Now, can you differentiate what is spiritual from what is sensual?

When the parents are spiritually united sexually, the first child is a divine child. It is a pure flower of pure love and pure communion. But after the first child,  can you maintain the same communion as you had in that first flowering of your love? If that love can be maintained throughout your life, it is a divine love. If the love changes, and if the wife or the husband splashes out on somebody else, like when you splash water, then you must understand whether that is a true spiritual love, or a sensual love. It has to be experienced. It is subjective. Each one can feel whether it is only a sensual pleasure, or a spiritual divine communion of love between two people.

There is a moral concept in the philosophy of yoga which has led to a great deal of misunderstanding. This is the fourth aspect of yama, known as brahmacharya. According to the dictionary, ‘brahmacharya’ means celibacy, religious study, self-control and chastity.

All the treatises on yoga explain that the loss of semen leads to death and its retention to life. Patanjali also emphasises the importance of continence of body, word and mind. He explains that the preservation of semen produces valour and vigour, strength and power, courage and bravery, energy and the elixir of life; hence his injunction to preserve it through a concentrated effort of will.

Nevertheless, the philosophy of yoga is not intended only for celibates. Nearly all the yogis and sages of ancient India were married and had families. The sage Vasistha, for example, had  a hundred children and was nevertheless considered a brahmachari because he did not seek only pleasure in sexual relations.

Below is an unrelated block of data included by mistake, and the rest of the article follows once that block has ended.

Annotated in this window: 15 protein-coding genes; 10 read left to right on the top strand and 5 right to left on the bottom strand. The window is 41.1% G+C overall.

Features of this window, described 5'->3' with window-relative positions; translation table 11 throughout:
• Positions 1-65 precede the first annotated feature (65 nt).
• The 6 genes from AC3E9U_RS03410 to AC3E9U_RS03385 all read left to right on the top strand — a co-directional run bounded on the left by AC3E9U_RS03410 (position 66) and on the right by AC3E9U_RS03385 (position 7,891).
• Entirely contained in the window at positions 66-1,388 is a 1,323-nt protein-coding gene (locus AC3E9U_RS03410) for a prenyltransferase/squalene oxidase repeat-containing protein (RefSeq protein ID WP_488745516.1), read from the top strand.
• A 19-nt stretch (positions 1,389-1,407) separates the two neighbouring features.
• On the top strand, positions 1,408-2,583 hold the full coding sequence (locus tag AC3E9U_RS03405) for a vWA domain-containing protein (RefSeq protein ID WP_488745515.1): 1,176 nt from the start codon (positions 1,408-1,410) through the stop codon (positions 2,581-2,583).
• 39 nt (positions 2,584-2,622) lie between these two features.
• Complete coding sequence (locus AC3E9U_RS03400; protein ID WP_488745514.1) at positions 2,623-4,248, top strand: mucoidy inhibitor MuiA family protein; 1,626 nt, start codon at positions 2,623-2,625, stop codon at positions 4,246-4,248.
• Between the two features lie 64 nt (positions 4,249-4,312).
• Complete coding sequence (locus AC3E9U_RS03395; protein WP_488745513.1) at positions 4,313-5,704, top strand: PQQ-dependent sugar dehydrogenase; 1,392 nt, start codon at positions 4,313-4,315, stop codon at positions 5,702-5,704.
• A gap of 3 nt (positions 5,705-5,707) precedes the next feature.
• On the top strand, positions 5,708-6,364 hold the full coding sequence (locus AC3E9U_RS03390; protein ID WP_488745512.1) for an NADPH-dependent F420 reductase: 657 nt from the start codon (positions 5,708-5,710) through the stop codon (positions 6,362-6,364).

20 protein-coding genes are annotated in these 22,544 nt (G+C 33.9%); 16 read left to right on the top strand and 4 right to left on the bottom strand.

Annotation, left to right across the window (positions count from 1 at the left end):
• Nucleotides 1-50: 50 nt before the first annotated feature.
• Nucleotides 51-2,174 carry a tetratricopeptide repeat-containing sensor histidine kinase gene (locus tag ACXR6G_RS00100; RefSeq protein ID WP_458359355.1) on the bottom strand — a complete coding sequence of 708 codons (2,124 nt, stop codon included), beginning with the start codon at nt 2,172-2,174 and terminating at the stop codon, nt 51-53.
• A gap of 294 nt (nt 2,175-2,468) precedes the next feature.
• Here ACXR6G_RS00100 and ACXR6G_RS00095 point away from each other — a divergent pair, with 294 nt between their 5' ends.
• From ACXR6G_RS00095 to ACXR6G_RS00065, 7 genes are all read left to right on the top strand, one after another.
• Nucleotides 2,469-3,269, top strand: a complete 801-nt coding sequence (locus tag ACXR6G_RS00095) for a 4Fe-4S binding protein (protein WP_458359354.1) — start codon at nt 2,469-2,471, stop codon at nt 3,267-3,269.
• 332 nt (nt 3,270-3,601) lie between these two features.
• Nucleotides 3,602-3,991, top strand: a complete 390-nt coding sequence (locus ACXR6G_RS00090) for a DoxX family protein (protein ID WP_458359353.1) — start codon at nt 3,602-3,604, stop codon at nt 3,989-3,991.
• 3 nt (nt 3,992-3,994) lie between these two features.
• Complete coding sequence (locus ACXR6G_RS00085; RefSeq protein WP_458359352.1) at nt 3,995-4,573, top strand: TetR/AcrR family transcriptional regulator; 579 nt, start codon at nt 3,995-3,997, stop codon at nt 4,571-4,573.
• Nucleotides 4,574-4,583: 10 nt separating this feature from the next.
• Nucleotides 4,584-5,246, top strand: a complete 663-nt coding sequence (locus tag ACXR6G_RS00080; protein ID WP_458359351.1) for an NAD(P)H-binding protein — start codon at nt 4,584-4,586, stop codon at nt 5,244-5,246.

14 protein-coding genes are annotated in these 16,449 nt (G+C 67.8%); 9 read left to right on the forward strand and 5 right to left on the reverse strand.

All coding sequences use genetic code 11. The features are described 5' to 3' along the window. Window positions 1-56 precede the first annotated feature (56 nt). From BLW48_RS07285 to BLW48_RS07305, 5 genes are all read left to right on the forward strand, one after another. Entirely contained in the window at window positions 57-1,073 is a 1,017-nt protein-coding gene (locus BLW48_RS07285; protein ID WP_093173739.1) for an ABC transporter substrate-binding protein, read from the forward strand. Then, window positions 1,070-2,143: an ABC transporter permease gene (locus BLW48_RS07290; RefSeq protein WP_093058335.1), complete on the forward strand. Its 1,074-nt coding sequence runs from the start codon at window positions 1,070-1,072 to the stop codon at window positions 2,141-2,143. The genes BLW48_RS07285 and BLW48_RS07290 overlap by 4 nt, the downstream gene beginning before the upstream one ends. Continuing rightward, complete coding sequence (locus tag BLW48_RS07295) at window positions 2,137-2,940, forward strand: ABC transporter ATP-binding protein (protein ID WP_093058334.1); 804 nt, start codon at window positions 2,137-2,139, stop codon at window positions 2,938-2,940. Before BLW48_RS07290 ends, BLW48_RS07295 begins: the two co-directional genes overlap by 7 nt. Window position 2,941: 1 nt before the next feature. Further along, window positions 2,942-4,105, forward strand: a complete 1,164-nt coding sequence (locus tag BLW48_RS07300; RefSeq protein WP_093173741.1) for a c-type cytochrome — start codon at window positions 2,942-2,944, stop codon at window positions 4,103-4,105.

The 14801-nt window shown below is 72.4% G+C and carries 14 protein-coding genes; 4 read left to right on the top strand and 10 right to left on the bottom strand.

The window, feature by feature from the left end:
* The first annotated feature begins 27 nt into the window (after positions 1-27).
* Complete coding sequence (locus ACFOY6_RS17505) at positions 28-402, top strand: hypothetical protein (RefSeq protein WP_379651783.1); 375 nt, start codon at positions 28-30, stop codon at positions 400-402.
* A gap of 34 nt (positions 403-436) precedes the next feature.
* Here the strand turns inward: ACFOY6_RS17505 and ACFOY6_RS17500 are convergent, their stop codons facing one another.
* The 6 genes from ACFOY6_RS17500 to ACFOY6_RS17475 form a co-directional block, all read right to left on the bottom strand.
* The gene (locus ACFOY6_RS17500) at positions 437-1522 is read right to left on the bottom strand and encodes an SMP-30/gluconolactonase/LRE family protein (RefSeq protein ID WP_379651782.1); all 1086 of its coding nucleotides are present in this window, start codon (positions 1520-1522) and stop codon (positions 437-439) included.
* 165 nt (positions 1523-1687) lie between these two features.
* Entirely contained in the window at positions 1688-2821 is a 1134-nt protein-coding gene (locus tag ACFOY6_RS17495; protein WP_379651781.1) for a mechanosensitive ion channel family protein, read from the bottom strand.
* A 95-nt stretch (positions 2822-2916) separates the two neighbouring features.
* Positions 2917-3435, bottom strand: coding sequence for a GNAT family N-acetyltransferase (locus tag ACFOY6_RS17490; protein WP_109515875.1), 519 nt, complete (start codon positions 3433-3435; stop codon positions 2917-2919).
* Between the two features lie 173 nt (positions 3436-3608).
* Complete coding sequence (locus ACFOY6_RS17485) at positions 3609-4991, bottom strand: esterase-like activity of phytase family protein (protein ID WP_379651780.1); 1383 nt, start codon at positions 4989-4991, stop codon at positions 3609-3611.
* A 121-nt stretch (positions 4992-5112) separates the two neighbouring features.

Brahmacharya is thus not a negative concept, nor an enforced austerity, nor a prohibition. Actually, the sages who were married would determine by a study of the stars what was an auspicious day to have sexual relations, so their progeny would be virtuous and spiritually minded. This discipline was considered to be a part of brahmacharya.

Today, in the name of freedom, everyone behaves like a libertine, but the life of a libertine is not true freedom. The five principles of yama constitute social ethics. Each individual should observe a certain discipline within society. Only freedom combined with discipline is true freedom.

For me, brahmacharya is happy married life, since the married man or woman learns to love their partner both with the head and the heart, whereas the so-called brahmachari, who claims to be celibate, may love nobody but cast a lustful eye on whoever he or she might meet.

– B. K. S. Iyengar, The Tree of Yoga